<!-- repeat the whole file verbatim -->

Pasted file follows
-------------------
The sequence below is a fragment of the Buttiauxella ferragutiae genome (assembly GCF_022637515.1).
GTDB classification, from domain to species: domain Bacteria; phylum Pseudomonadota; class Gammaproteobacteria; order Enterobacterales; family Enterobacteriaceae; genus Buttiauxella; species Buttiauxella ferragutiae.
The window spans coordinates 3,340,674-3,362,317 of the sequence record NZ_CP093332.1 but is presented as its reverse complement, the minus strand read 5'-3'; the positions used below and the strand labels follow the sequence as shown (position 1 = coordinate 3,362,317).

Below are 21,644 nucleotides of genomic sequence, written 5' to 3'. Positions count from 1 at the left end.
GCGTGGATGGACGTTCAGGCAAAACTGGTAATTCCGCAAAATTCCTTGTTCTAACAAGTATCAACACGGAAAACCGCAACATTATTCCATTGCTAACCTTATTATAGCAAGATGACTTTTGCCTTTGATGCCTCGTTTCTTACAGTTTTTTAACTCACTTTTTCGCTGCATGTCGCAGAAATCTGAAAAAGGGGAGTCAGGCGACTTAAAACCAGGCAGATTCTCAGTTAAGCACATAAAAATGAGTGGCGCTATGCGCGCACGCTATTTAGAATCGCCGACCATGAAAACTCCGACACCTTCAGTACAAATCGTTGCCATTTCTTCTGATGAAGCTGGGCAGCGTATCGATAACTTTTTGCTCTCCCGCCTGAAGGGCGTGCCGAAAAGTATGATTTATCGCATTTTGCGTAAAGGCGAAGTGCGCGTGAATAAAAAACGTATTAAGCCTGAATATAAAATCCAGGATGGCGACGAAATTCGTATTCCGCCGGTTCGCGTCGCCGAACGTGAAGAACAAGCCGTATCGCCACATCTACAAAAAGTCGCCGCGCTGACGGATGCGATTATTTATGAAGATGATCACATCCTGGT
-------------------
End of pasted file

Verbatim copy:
The sequence below is a fragment of the Buttiauxella ferragutiae genome (assembly GCF_022637515.1).
GTDB classification, from domain to species: domain Bacteria; phylum Pseudomonadota; class Gammaproteobacteria; order Enterobacterales; family Enterobacteriaceae; genus Buttiauxella; species Buttiauxella ferragutiae.
The window spans coordinates 3,340,674-3,362,317 of the sequence record NZ_CP093332.1 but is presented as its reverse complement, the minus strand read 5'-3'; the positions used below and the strand labels follow the sequence as shown (position 1 = coordinate 3,362,317).

Below are 21,644 nucleotides of genomic sequence, written 5' to 3'. Positions count from 1 at the left end.
GCGTGGATGGACGTTCAGGCAAAACTGGTAATTCCGCAAAATTCCTTGTTCTAACAAGTATCAACACGGAAAACCGCAACATTATTCCATTGCTAACCTTATTATAGCAAGATGACTTTTGCCTTTGATGCCTCGTTTCTTACAGTTTTTTAACTCACTTTTTCGCTGCATGTCGCAGAAATCTGAAAAAGGGGAGTCAGGCGACTTAAAACCAGGCAGATTCTCAGTTAAGCACATAAAAATGAGTGGCGCTATGCGCGCACGCTATTTAGAATCGCCGACCATGAAAACTCCGACACCTTCAGTACAAATCGTTGCCATTTCTTCTGATGAAGCTGGGCAGCGTATCGATAACTTTTTGCTCTCCCGCCTGAAGGGCGTGCCGAAAAGTATGATTTATCGCATTTTGCGTAAAGGCGAAGTGCGCGTGAATAAAAAACGTATTAAGCCTGAATATAAAATCCAGGATGGCGACGAAATTCGTATTCCGCCGGTTCGCGTCGCCGAACGTGAAGAACAAGCCGTATCGCCACATCTACAAAAAGTCGCCGCGCTGACGGATGCGATTATTTATGAAGATGATCACATCCTGGT